“Resisting the term ‘graffiti’ (‘naughty or aggressive’ protest) that is often applied to his work, Twombly says that, ‘it’s more lyrical … in the totality of the painting, feeling and content are more complicated, or more elaborate than say just graffiti.’ Barthes suggests that Twombly’s impossible calligraphy invokes ‘what one might call writing’s field of allusions’ – a cultural field as well as feeling and content; a long way from a fine hand. His writing is also epigraphic, in the double sense of alluding to the object or surface on which it is written, and requiring to be deciphered like an ancient inscription. Twombly’s illegible scrawls and polyglot, non-standardised capitals, his interweaving of phrases from high modernist European poets and names from the Graeco-Roman tradition, evoke the longue durée of a commemorative culture that reaches back to Egypt and beyond: cult as well as culture.”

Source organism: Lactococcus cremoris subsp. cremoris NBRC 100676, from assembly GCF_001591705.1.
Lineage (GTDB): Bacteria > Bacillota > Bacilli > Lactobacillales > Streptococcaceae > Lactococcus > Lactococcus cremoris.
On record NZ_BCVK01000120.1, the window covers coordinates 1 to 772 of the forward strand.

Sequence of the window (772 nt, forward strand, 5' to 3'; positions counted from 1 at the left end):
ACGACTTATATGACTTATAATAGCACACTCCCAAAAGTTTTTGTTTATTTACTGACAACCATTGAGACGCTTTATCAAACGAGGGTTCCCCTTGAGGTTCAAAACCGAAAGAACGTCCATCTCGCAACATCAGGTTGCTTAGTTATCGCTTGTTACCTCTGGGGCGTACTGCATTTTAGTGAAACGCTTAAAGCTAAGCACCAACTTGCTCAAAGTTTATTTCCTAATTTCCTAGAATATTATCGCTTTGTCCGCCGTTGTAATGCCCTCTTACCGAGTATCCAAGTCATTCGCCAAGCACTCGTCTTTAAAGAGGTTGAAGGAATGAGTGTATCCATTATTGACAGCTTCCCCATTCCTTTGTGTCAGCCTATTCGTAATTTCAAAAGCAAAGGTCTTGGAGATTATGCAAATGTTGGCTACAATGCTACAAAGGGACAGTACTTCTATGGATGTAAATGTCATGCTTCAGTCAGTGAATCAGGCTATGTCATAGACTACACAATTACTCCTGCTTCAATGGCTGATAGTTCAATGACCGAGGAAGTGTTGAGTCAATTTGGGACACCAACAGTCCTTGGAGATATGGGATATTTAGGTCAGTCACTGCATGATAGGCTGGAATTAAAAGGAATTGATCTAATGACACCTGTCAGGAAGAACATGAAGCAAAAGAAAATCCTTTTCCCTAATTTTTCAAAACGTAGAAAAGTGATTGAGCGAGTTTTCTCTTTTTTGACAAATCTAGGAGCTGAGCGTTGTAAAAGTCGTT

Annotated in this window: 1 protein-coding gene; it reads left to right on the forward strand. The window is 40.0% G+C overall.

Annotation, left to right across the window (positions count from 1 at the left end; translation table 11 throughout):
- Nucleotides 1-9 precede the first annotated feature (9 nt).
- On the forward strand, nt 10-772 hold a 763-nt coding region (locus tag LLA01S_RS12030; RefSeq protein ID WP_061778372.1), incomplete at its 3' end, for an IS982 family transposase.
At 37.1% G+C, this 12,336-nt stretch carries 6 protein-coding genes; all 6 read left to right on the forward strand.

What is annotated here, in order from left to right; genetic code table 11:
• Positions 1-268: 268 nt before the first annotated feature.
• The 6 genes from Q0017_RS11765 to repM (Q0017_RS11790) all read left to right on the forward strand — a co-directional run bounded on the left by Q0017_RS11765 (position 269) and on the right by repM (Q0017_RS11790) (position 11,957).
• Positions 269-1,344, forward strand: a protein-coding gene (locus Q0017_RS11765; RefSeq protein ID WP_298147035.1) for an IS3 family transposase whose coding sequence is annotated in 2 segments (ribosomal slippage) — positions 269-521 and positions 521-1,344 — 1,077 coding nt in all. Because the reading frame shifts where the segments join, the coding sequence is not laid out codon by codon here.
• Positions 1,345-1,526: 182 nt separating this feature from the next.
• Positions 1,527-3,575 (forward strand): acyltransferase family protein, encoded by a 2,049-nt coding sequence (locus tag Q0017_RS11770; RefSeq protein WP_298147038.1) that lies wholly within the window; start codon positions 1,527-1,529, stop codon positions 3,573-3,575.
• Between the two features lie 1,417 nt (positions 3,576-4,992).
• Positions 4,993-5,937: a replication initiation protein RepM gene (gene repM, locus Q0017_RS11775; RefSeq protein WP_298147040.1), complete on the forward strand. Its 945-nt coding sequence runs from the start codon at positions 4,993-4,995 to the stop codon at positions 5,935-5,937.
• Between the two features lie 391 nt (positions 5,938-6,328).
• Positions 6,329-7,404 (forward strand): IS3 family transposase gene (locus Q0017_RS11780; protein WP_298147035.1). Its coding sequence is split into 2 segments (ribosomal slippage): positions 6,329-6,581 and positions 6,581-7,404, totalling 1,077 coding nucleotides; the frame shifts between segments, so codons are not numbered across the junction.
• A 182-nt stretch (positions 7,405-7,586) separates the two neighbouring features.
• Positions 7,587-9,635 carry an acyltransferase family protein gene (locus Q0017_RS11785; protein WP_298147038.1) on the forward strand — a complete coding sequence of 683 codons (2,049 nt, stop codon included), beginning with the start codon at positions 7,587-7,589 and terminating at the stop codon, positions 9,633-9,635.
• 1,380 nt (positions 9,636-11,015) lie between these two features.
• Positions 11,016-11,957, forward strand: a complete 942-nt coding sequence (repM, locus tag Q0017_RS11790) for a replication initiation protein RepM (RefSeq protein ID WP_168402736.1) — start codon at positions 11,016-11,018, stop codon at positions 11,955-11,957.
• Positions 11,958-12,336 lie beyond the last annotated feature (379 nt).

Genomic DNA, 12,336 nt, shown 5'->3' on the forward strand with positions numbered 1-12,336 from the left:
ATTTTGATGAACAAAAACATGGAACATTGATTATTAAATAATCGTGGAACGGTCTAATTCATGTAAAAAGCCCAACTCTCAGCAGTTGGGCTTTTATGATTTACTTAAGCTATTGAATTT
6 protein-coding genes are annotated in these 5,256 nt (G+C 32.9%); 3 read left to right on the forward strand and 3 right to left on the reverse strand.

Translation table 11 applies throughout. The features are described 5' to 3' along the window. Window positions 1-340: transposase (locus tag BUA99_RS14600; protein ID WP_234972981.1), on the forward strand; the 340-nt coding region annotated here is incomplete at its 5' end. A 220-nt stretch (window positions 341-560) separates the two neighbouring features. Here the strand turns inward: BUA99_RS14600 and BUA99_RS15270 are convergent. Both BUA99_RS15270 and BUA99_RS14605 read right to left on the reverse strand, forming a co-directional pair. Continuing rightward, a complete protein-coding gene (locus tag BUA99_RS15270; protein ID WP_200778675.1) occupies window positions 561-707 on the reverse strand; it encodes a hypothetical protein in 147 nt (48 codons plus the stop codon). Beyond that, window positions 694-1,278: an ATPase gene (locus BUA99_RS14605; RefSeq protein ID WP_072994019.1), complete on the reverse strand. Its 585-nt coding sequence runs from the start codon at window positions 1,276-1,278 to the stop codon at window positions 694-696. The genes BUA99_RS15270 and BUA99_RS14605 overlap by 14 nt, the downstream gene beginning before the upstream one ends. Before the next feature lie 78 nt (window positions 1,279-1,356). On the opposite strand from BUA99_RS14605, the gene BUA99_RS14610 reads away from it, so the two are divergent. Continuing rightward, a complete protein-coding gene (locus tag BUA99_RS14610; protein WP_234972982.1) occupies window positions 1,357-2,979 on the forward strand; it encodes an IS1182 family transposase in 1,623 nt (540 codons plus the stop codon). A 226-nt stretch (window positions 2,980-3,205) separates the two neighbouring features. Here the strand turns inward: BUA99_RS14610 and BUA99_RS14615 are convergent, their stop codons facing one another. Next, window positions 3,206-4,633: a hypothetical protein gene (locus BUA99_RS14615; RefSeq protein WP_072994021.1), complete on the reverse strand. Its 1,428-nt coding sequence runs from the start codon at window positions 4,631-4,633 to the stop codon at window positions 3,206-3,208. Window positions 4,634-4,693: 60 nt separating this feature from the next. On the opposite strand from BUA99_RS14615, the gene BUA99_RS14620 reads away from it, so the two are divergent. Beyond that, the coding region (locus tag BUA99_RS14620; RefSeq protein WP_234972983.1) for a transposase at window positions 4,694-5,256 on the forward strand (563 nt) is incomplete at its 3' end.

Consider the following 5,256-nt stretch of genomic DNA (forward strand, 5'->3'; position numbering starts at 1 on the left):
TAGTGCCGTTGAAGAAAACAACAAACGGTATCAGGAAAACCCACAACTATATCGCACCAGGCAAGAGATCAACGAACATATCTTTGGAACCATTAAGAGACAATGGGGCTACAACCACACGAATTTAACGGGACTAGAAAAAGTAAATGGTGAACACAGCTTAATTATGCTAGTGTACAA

Mary Jacobus. “Time-Lines: Rilke and Twombly on the Nile,” in Tate Papers no. 10

 

Cy Twombly. 'Sperlonga Collage' 1959

 

Cy Twombly
Sperlonga Collage
1959
Pieces of semi-transparent cristal paper, oil-based house paint on paper
85 x 62 cm
Cy Twombly Foundation
© Cy Twombly Foundation, courtesy Archives Nicola Del Roscio

 

 

ROOM 1